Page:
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Morphine reduces social cohesion in rats

Authors
Journal
Pharmacology Biochemistry and Behavior
0091-3057
Publisher
Elsevier
Publication Date
Volume
11
Issue
2
Identifiers
DOI: 10.1016/0091-3057(79)90002-9
Keywords
  • Morphine
  • Amphetamine
  • Social Proximity
  • Brain Opioids
  • Autism
Disciplines
  • Biology
  • Chemistry

Abstract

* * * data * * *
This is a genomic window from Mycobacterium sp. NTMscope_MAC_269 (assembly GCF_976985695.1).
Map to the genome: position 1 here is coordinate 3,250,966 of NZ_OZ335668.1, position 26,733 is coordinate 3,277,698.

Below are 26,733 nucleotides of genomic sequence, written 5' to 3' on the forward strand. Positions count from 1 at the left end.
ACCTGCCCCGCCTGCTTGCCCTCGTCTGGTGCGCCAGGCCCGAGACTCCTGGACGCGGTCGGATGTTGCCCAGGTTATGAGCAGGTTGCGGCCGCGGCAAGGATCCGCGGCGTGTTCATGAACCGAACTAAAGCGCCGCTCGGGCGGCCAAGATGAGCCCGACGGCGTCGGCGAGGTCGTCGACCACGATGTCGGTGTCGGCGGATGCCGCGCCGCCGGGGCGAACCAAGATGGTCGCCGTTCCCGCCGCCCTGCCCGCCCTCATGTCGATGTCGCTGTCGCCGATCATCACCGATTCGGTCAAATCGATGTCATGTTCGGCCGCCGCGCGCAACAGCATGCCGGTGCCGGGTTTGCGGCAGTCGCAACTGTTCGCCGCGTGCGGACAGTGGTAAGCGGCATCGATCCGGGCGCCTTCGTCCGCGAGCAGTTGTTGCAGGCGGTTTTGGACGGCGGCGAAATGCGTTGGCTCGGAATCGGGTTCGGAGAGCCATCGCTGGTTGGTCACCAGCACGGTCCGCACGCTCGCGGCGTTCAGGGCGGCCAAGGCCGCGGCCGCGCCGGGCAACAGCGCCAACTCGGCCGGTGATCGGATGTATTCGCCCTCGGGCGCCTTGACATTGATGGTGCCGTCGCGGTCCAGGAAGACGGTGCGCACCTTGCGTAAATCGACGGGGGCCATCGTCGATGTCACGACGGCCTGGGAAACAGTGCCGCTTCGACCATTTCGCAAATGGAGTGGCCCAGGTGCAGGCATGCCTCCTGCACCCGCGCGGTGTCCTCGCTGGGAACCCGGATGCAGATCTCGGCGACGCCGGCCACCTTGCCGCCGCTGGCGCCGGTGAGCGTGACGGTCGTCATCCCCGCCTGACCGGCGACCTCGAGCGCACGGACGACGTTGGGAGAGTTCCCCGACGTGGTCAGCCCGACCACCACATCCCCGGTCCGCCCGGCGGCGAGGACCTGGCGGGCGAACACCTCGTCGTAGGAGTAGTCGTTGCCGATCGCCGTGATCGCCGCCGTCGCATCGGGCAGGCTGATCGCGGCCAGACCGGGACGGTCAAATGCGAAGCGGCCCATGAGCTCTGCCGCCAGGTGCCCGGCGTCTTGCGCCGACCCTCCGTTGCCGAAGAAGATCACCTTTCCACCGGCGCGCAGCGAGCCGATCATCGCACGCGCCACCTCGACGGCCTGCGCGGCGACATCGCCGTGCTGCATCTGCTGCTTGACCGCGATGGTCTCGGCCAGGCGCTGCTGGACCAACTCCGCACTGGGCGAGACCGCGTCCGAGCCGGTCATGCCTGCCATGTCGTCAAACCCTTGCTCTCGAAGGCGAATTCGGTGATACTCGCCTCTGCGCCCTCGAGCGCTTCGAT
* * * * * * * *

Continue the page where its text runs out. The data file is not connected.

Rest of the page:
Abstract The effect of low (1 mg/kg) doses of morphine on maintenance of physical proximity were evaluated in paired rats observed in a 4 square foot test arena. Morphine reliably reduced proximity maintenance time, and this was apparently not due to sedation, since the effect was unmodified by doses of amphetamine which substantially increased motor activity. The effects of naloxone were inconsistent on this measure of social motivation. In general, the results are consistent with the theoretical proposition that a brain neurochemical change which might lead to social attraction is the activation of endogenous opioid systems. When opiate activity is exogenously sustained, animals exhibit a subnormal tendency to be gregarious.

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